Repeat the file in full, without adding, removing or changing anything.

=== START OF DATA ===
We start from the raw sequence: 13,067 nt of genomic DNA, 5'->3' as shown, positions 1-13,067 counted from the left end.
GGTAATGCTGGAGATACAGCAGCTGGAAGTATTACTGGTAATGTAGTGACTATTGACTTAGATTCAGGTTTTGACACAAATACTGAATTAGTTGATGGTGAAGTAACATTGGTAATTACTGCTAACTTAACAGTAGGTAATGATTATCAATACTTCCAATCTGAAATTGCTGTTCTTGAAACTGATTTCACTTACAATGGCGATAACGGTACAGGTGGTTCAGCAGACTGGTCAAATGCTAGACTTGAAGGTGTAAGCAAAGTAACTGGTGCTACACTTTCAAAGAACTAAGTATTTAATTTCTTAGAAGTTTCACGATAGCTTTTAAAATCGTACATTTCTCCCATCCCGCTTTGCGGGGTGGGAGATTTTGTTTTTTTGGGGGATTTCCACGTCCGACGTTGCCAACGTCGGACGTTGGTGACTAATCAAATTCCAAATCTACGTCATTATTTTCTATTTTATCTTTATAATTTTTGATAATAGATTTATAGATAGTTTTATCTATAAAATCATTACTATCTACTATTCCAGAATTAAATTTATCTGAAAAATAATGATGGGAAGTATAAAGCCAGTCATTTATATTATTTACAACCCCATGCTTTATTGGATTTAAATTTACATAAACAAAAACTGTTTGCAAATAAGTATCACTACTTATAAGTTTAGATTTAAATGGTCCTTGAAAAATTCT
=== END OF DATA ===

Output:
We start from the raw sequence: 13,067 nt of genomic DNA, 5'->3' as shown, positions 1-13,067 counted from the left end.
GGTAATGCTGGAGATACAGCAGCTGGAAGTATTACTGGTAATGTAGTGACTATTGACTTAGATTCAGGTTTTGACACAAATACTGAATTAGTTGATGGTGAAGTAACATTGGTAATTACTGCTAACTTAACAGTAGGTAATGATTATCAATACTTCCAATCTGAAATTGCTGTTCTTGAAACTGATTTCACTTACAATGGCGATAACGGTACAGGTGGTTCAGCAGACTGGTCAAATGCTAGACTTGAAGGTGTAAGCAAAGTAACTGGTGCTACACTTTCAAAGAACTAAGTATTTAATTTCTTAGAAGTTTCACGATAGCTTTTAAAATCGTACATTTCTCCCATCCCGCTTTGCGGGGTGGGAGATTTTGTTTTTTTGGGGGATTTCCACGTCCGACGTTGCCAACGTCGGACGTTGGTGACTAATCAAATTCCAAATCTACGTCATTATTTTCTATTTTATCTTTATAATTTTTGATAATAGATTTATAGATAGTTTTATCTATAAAATCATTACTATCTACTATTCCAGAATTAAATTTATCTGAAAAATAATGATGGGAAGTATAAAGCCAGTCATTTATATTATTTACAACCCCATGCTTTATTGGATTTAAATTTACATAAACAAAAACTGTTTGCAAATAAGTATCACTACTTATAAGTTTAGATTTAAATGGTCCTTGAAAAATTCT